The death of Captain Rock Champion
The following is an old newspaper article from the Missouri Republician, in St. Louis, MO, submitted by Jim McGhee from Missouri. It was authored by an unknown 2nd Missouri Cavalry trooper and is an eyewitness acount of the death of Rock Champion of St. Louis, MO.
A Square Cavalry Fight
Springfield, MO., October 11, 1886
After the evacuation of Corinth, Miss., by the Confederates in 1862, the Confederate cavalry, sometimes a regiment, sometimes a brigade, then a division, first under the command of one general, then another, in a department composed of Northern Mississippi and Alabama and Southern Tennessee, played a game of shuttlecock or advance and retreat during the next three years of the war. Therefore, giving sketches of the numerous movements and engagements must be taken at random, without regard to date. The first engagement of note after a brigade was formed under command of Gen Frank Armstrong that I remember was at Middleburg, Tenn., the first and only open field hand-to-hand fight I ever saw where both forces charged simultaneously, the Second Missouri rebel cavalry and Second Illinois cavalry leading the opposing forces. Gen. Armstrong formed his brigade on the south side of a cotton field; the federals on the north side. The fences were thrown down and the two regiments above mentioned were preparing for action when Capt. Rock Champion, with a squad of Kelly's celebrated company of St. Louis, made a brave but probably rash charge. As a matter of course, Col. McCulloch then ordered the regiment into the charge, the federals doing the same. Capt. Champion, however, and some of his devoted riders never reached the heat of the action, but were killed on the outset. If I mistake not, the body of John Brun was found lying across the body of his captain. The two regiments met in the middle of the field, and right gallant was the contest for a few minutes. Shot-guns and horse-pistols, on the one side, against Sharp's rifles and Colt's army pistols on the other side, at short range, first; then sabres made a lively affray. Col. Hogg of the Second Illinois was killed, which demoralized the enemy, and they fell back on their reserved, composed of infantry. Quite a number of the enemy, I remember, had charged through our line, and when they discovered the retreat of their friends made a dash back. Some succeeded, others were either killed or wounded and captured. The writer remembers that in this dash, having no sabre, shot-gun and horse-pistol both empty, he was charged upon by a mounted federal, but, making a rapid move to one side, escaped, and so did the federal. As our colonel was usually at the front when there was danger, this was no exception. He was beset by several of the enemy, when Tom Turner, a gallant private, dashed to his aid and rescue, thereby winning promotion, not coming off without honorable wounds, however. This was the end of the fight, as the main forces were not brought into action. We withdrew without accomplishing any good result, but with the loss of a brave captain and a number of good men, and the breaking up of his small company and distributing the members among the other companies. Capt. Tippett, now of St. Louis, if living, retained the larger portion of them. As Capt. Champion led in this double charge, the only one I ever saw, it may be well enough to mention in this sketch that the members of the company, mostly Irishmen, were the heroes of many a daring deed during the war.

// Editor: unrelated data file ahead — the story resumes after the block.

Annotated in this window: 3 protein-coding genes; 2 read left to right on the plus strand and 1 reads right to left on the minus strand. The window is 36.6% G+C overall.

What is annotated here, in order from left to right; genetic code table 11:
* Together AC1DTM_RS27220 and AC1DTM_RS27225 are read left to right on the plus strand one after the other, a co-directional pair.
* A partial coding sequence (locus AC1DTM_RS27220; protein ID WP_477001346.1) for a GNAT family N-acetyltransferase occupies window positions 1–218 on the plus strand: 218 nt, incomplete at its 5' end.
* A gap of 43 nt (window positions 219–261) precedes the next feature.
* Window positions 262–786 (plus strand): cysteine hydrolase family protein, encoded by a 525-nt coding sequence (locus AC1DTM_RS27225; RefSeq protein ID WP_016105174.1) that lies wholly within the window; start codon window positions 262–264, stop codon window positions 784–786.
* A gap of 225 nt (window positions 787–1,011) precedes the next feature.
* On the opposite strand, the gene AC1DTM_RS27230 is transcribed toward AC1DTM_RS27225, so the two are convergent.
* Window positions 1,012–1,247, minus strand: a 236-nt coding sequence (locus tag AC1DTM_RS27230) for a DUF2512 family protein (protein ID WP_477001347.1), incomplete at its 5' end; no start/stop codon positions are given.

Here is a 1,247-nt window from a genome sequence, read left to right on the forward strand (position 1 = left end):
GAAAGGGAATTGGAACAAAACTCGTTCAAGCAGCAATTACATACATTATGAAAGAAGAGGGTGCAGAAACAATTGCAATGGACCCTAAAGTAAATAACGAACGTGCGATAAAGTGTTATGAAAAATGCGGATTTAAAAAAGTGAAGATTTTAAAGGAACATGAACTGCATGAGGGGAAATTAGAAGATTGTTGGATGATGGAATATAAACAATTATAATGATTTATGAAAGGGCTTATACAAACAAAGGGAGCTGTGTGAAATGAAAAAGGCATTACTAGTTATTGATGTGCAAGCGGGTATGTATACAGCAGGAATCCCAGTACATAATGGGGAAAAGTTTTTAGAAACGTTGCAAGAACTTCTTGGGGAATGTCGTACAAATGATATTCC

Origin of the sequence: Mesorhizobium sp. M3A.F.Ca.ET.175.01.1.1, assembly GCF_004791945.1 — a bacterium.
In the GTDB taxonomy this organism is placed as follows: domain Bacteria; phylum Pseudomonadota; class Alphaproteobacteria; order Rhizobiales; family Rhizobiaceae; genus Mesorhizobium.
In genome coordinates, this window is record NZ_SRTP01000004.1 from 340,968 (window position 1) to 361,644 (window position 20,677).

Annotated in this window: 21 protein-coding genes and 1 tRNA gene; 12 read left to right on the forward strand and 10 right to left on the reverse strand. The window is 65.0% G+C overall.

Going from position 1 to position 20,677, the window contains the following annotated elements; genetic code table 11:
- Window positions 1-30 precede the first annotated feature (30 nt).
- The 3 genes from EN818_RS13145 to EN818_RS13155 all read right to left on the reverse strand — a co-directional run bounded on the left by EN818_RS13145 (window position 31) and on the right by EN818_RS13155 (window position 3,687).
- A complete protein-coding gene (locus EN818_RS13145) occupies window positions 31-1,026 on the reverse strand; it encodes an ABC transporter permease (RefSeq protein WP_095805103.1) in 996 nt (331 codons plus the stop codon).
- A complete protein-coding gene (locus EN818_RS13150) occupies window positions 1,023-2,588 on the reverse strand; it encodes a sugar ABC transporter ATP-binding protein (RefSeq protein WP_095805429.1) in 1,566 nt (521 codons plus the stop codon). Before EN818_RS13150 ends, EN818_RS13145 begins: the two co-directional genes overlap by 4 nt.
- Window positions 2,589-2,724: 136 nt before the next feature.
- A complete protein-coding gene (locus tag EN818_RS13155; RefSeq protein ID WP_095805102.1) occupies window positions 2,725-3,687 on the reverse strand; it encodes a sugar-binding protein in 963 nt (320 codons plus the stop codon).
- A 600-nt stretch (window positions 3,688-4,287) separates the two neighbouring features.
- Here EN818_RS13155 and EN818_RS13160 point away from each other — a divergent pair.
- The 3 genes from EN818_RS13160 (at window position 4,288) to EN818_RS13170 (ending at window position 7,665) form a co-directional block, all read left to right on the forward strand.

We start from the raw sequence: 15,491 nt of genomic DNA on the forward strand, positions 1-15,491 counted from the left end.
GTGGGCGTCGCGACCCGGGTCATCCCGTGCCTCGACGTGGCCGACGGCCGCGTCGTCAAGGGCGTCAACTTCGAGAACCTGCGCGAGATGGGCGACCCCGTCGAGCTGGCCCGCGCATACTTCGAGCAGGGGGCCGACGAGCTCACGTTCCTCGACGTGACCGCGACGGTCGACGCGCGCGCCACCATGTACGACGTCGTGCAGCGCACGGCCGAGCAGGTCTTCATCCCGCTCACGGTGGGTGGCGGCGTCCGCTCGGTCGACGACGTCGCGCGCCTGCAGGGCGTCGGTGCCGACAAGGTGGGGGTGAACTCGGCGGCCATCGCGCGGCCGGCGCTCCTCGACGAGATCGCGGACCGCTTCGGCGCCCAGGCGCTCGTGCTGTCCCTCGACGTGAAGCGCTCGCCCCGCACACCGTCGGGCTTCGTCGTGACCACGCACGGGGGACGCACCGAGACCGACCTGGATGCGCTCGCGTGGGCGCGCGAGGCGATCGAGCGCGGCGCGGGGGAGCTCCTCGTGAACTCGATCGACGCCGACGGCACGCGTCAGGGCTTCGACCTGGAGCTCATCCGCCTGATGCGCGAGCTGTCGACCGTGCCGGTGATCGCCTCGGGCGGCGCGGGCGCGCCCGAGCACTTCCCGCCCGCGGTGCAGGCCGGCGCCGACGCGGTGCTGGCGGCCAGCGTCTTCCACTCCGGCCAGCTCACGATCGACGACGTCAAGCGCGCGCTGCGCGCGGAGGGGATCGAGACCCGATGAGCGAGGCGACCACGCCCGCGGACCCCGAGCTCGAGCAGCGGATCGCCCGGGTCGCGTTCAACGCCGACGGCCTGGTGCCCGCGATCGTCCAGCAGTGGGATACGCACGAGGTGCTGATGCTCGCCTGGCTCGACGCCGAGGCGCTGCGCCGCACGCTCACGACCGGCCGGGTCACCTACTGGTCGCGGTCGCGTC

Missouri Republican, St. Louis, MO. November 13, 1886
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